Cemeteries need better upkeep, report says
The city’s two public cemeteries need about $5.7 million in renovations to fix paving and drainage problems, improve operations and make them more attractive to residents, a local landscape architect and the General Services Department say.
“It’s just a matter of deferred maintenance over the years,” General Services Director Joel Reitzer told the City Council, before asking landscape architect Dan Jewell to go over his findings.
Jewell’s report addressed conditions at Maplewood and Beechwood cemeteries, which between them cover about 143.5 acres and contain about 72,000 burial plots.
Maplewood is the much the larger of the two and also the older, covering about 120 acres and dating from 1872. It’s off Chapel Hill Road, near Duke University, and has about 58,000 plots.
Beechwood is at the intersection of Fayetteville Street and East Cornwallis Road, next to White Rock Baptist Church. Opened in 1924, it covers 23.5 acres and has about 14,000 plots, Reitzer said.
Combined, they handle about 340 burials a year, with Maplewood usually acquiring about two new residents for every person interred at Beechwood.
General Services operates the cemeteries and is responsible for their upkeep. Reitzer hired Jewell last year to size up conditions, out of recognition, he said, that the city “has not been keeping up with the crumbling infrastructure” in them.
The cemetery staff generally stays busy preparing for burials and dealing with the families of the departed. Money for major renovations would come from the city’s capital improvements program.
There’s $290,000 left over in the program for cemeteries from past bond issues and budget allocations, but the council didn’t allot any new money for them in fiscal 2013-14.
In fact, there’s no additional CIP money earmarked for cemeteries from now through the summer of 2019. Jewell’s report could set the stage for changing that.
He told the council it looks to him that Maplewood needs about $4.8 million in work and Beechwood about $931,500.
Of that, about $1.8 million should go into high-priority repairs, including moves to fix drainage and erosion problems at both cemeteries, knock down a condemned building at Maplewood, repair failing roadways and improve accessibility for the disabled.
The cemeteries between them contain about 5.5 miles of internal driveways and roads, and through the years the responsibility within city government for paving them hasn’t been clear, Jewell said.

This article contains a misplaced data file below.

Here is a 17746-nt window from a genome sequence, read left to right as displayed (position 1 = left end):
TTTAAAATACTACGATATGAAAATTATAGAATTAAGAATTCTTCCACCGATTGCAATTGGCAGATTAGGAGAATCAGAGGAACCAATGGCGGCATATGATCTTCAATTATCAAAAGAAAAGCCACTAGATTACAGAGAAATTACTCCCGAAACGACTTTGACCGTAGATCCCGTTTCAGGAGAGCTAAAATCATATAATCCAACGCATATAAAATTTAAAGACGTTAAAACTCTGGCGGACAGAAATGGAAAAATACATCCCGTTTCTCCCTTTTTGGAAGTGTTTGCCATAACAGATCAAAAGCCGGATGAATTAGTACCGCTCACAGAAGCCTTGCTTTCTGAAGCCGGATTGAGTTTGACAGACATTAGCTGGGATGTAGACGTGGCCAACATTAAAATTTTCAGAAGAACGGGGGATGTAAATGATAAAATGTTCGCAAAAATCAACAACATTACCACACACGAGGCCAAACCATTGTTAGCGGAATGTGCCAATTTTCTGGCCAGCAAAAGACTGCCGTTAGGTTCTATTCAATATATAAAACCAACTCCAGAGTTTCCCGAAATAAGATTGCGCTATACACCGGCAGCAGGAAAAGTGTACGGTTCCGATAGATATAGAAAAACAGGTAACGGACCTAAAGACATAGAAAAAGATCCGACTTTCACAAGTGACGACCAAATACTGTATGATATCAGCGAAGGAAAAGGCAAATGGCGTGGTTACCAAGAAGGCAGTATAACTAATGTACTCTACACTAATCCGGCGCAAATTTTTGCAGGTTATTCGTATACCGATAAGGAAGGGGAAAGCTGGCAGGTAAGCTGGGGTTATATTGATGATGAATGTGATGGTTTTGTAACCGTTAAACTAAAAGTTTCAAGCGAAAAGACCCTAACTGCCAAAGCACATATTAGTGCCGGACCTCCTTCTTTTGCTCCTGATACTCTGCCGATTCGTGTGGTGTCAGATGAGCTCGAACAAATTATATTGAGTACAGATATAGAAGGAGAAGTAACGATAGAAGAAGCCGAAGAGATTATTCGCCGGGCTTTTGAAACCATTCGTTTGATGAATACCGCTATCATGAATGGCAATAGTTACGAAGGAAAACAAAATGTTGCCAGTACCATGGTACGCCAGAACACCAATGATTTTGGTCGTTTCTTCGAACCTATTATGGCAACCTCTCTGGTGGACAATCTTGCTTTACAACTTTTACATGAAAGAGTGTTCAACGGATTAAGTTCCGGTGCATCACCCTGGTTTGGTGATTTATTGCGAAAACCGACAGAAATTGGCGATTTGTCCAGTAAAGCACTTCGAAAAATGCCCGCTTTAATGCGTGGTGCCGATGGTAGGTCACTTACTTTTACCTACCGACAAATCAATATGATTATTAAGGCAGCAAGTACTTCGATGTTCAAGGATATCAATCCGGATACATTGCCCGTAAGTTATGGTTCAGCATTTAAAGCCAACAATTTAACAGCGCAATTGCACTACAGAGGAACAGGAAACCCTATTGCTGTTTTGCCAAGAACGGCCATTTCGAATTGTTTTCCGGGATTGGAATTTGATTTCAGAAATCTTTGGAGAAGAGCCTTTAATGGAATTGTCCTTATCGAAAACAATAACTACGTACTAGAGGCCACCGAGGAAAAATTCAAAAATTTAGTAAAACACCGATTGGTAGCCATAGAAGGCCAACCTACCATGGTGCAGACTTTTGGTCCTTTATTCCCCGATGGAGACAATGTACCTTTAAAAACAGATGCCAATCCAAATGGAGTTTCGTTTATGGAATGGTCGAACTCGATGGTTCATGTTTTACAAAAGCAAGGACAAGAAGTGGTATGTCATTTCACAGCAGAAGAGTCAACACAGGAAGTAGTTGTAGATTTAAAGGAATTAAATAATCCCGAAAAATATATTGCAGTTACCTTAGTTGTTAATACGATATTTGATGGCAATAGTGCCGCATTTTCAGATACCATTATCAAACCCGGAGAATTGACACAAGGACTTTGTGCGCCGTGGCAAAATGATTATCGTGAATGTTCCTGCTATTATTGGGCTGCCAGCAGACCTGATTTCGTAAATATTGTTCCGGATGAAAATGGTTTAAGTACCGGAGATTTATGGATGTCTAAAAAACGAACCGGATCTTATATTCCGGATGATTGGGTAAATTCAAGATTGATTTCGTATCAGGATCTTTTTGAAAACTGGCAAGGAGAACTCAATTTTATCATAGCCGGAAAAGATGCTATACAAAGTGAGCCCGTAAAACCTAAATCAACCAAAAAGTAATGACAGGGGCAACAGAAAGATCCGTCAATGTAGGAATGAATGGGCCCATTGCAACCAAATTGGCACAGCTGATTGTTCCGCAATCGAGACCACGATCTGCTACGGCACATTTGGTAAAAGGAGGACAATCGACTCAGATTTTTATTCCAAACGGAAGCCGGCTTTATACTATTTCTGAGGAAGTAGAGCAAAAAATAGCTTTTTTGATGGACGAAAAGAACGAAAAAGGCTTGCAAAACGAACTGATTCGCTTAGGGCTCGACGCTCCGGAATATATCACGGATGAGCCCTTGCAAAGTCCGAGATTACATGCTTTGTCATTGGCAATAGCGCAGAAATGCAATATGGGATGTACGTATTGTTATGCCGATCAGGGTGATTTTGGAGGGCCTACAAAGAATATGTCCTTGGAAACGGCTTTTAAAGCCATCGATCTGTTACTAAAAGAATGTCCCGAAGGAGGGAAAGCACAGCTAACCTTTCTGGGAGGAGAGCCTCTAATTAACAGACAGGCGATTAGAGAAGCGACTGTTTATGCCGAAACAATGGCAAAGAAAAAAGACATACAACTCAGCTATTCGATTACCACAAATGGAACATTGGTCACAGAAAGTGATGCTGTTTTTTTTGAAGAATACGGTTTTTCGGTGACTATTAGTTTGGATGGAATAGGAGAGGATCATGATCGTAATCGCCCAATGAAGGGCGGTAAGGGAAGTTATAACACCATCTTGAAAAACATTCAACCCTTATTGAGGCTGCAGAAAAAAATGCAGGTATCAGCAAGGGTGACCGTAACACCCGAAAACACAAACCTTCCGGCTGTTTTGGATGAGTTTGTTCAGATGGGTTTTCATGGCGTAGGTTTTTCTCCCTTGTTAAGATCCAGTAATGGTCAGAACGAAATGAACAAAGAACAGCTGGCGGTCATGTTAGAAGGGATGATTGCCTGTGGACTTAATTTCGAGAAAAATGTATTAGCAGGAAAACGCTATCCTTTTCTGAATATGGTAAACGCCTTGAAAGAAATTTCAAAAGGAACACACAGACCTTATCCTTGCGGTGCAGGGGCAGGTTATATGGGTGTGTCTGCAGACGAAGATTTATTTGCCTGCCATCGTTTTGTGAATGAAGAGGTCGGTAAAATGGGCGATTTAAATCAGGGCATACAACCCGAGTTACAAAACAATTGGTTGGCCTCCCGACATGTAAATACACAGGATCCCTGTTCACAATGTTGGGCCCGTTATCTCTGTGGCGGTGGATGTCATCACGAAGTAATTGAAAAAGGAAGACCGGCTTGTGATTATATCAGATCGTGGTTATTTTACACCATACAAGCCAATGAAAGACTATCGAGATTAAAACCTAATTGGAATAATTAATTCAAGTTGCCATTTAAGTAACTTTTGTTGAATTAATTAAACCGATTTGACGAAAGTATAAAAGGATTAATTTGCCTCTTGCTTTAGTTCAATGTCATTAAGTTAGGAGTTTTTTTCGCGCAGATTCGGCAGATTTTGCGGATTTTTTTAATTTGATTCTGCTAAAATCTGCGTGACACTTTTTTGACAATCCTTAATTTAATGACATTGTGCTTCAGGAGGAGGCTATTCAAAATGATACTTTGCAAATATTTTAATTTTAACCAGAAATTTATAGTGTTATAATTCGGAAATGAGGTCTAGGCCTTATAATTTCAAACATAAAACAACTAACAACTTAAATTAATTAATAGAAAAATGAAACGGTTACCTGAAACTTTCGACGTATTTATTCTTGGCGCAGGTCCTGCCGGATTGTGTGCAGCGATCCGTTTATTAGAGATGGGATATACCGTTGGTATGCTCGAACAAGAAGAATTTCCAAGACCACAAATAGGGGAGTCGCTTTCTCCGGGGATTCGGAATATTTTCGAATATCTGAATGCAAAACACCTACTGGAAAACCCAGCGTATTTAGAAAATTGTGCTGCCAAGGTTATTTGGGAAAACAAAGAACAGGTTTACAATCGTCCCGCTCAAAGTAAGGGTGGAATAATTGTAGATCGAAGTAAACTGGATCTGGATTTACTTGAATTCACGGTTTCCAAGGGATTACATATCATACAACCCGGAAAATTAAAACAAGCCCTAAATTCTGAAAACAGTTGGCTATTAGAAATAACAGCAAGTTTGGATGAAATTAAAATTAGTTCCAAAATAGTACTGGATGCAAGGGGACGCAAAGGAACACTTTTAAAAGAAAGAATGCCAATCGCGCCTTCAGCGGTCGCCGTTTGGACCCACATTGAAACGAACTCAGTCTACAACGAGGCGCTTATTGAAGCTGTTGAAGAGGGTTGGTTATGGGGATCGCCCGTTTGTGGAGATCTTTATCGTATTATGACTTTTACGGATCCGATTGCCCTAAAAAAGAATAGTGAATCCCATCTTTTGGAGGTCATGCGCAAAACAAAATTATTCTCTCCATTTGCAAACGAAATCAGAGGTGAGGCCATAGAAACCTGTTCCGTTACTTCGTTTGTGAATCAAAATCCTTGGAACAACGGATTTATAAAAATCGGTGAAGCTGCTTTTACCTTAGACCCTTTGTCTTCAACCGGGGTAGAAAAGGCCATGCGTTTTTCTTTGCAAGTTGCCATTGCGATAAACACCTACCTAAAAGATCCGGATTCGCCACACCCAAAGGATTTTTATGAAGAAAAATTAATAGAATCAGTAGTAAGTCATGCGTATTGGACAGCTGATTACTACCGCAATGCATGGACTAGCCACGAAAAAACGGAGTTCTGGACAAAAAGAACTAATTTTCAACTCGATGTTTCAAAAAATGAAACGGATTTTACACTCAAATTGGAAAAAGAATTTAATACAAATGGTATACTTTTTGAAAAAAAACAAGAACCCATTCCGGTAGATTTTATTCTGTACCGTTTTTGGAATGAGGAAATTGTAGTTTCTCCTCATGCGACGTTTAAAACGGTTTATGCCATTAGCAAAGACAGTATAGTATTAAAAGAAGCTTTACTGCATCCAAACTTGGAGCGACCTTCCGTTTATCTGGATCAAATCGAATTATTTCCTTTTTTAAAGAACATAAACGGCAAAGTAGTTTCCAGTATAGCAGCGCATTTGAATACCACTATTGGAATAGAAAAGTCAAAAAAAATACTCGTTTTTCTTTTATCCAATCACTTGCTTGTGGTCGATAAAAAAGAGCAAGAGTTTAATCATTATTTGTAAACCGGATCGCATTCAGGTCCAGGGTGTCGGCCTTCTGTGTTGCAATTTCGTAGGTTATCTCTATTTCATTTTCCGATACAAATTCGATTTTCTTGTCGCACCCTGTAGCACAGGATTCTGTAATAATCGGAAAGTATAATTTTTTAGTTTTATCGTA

Public Works normally arranges the paving of city owned streets, but building maintenance and cemetery operations fall under General Services.
Like city streets, a cemetery’s internal roads can decay and fall apart, and it’s much more expensive to rebuild them from the foundation up than to give them a new topcoat of asphalt.
And drainage systems that don’t work can “create a plethora of problems” involving erosion and rot, Jewell said.
Beyond the short-term needs, Jewell suggested upgrades to make sure “folks who have put their loved ones in these facilities [receive] a little better experience than what they’re getting now.”
Possibilities included added parking at the cemetery offices, added columbarium space to accommodate the remains of those who opt for cremation, and better landscaping and screening of roads and operations buildings at Beechwood.
He said Maplewood has security issues, mostly involving vandalism and the theft of some well-known grave markers. There’s a “huge need” there for “safer and more secure entrances,” in part because Chapel Hill Road and Kent Street both pass through its burial ground.
Some of its driveway exits date from the horse-and-buggy days and are too close together to pass muster with regulators were officials building Maplewood from scratch, Jewell said.
Maplewood’s potential costs are larger than Beechwood’s mainly because Maplewood is physically so much larger, he said. Maplewood also has most of the cemeteries’ internal road mileage and houses the majority of the cemetery program’s operations and administrative buildings.
There is a $1.6 million “perpetual care fund” for the burial grounds, but it “in no way comes close to covering the cost [for upkeep], so this is a tax-supported situation,’ City Manager Tom Bonfield said.
Reitzer said General Services has drawn on the care fund for some projects, to perhaps include some priority drainage work Public Works has already addressed.
Council members left it to Bonfield and Reitzer to suggest next steps. Officials are in the early stages of the city’s fiscal 2014-15 budget process.
Councilman Eddie Davis noted the cemeteries do have a racial history. He did not elaborate, but when segregation was the law of the land, Maplewood served whites and Beechwood blacks.
The cemetery report arrived on the same day the council discussed a staff suggestion for financing the maintenance of city parks.
Members were cool to the idea of earmarking the revenue generated by a penny on the city’s property tax rate – about $2.4 million annually – to a parks initiative.